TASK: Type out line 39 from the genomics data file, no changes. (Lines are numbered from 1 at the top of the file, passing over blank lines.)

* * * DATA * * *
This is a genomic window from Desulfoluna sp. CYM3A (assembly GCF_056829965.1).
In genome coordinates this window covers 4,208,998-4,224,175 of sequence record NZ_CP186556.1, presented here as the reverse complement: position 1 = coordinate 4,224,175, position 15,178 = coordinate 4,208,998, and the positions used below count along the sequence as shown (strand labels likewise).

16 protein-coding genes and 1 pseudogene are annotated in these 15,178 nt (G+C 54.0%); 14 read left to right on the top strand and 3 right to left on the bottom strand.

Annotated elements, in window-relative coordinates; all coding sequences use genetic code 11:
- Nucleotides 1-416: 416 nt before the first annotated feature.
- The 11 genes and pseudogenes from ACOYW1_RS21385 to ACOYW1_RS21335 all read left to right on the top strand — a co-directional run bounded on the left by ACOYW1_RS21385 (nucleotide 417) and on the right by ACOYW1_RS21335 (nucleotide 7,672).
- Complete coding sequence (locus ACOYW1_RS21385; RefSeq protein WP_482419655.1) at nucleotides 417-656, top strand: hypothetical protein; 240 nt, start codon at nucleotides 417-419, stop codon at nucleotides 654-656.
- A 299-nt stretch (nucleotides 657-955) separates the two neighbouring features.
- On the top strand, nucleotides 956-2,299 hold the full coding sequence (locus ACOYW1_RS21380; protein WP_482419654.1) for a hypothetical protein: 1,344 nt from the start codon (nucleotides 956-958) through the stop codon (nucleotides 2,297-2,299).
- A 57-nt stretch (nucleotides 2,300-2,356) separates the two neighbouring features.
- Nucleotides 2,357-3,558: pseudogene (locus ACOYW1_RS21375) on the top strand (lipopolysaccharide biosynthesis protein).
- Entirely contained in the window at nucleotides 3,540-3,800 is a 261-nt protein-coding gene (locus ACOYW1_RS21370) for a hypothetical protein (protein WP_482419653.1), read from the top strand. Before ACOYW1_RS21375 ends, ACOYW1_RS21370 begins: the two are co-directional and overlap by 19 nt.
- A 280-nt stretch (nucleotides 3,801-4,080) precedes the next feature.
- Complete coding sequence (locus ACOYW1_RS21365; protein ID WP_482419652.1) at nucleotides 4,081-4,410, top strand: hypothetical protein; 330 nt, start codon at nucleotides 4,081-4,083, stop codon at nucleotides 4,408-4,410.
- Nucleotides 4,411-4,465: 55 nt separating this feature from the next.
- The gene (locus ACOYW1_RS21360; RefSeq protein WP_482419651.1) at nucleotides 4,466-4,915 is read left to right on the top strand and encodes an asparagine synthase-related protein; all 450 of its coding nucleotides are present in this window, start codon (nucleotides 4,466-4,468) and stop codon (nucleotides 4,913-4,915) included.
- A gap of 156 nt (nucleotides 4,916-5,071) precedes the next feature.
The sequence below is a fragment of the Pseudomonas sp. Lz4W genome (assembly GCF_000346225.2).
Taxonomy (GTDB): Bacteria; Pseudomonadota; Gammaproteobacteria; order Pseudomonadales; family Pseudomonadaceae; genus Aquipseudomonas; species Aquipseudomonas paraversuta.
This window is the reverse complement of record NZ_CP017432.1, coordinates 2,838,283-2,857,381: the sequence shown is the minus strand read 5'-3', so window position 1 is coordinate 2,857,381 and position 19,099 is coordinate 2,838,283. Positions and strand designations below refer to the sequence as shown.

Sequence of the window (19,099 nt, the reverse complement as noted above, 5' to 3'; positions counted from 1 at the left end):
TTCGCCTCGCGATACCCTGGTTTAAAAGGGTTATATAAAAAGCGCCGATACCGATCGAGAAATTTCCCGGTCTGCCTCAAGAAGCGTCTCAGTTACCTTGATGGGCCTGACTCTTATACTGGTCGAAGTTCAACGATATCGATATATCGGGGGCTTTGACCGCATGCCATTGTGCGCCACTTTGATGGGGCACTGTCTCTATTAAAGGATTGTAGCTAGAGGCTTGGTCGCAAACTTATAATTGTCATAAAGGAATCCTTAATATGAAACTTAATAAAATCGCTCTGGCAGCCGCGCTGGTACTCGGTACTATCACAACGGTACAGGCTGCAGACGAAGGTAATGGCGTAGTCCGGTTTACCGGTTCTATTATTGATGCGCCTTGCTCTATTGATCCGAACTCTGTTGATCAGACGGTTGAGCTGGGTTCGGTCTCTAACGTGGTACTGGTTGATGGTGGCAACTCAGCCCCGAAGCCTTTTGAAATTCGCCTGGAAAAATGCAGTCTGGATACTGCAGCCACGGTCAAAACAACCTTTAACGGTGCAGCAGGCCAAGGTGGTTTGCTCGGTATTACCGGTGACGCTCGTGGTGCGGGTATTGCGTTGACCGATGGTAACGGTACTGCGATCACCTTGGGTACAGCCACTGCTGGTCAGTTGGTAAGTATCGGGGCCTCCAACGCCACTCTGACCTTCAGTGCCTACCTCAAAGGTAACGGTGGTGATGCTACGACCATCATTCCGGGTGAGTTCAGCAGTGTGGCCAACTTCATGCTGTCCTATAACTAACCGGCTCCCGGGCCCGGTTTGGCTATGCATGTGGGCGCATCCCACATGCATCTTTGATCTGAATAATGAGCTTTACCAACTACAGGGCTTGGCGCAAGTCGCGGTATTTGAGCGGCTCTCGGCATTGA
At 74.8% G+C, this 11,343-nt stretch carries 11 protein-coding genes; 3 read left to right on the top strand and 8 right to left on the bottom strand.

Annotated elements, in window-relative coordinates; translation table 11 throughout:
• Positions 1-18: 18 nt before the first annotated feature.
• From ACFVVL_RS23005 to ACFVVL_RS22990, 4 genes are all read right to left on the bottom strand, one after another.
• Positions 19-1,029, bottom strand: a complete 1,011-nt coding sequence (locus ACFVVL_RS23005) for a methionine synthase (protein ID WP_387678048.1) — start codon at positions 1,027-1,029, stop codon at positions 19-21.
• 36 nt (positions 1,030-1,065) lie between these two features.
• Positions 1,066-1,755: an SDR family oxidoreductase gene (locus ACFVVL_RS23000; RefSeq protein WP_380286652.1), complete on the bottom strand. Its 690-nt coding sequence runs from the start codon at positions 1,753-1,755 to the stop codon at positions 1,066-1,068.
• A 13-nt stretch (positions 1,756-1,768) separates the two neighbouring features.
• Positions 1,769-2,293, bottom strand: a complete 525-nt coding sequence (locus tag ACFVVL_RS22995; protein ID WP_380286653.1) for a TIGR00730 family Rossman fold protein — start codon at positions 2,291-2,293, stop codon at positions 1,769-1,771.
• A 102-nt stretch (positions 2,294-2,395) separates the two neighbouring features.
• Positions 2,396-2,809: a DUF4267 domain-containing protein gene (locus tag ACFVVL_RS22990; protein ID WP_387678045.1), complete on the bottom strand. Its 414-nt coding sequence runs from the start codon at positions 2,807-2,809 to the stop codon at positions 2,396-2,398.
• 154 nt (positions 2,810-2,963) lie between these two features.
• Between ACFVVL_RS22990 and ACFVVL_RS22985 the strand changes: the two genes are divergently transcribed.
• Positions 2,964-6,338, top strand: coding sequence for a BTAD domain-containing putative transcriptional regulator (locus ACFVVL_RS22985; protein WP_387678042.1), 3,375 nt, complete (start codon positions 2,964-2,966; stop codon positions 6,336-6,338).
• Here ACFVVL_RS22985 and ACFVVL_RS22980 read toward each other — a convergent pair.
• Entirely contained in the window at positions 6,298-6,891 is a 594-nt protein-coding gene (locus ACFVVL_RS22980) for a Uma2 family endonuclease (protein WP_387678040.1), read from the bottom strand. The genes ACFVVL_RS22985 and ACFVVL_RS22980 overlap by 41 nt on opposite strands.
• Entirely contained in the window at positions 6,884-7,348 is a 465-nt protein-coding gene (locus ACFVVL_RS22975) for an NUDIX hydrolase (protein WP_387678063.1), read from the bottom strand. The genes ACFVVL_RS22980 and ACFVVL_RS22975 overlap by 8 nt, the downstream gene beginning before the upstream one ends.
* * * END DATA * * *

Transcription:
• Entirely contained in the window at positions 6,884-7,348 is a 465-nt protein-coding gene (locus ACFVVL_RS22975) for an NUDIX hydrolase (protein WP_387678063.1), read from the bottom strand. The genes ACFVVL_RS22980 and ACFVVL_RS22975 overlap by 8 nt, the downstream gene beginning before the upstream one ends.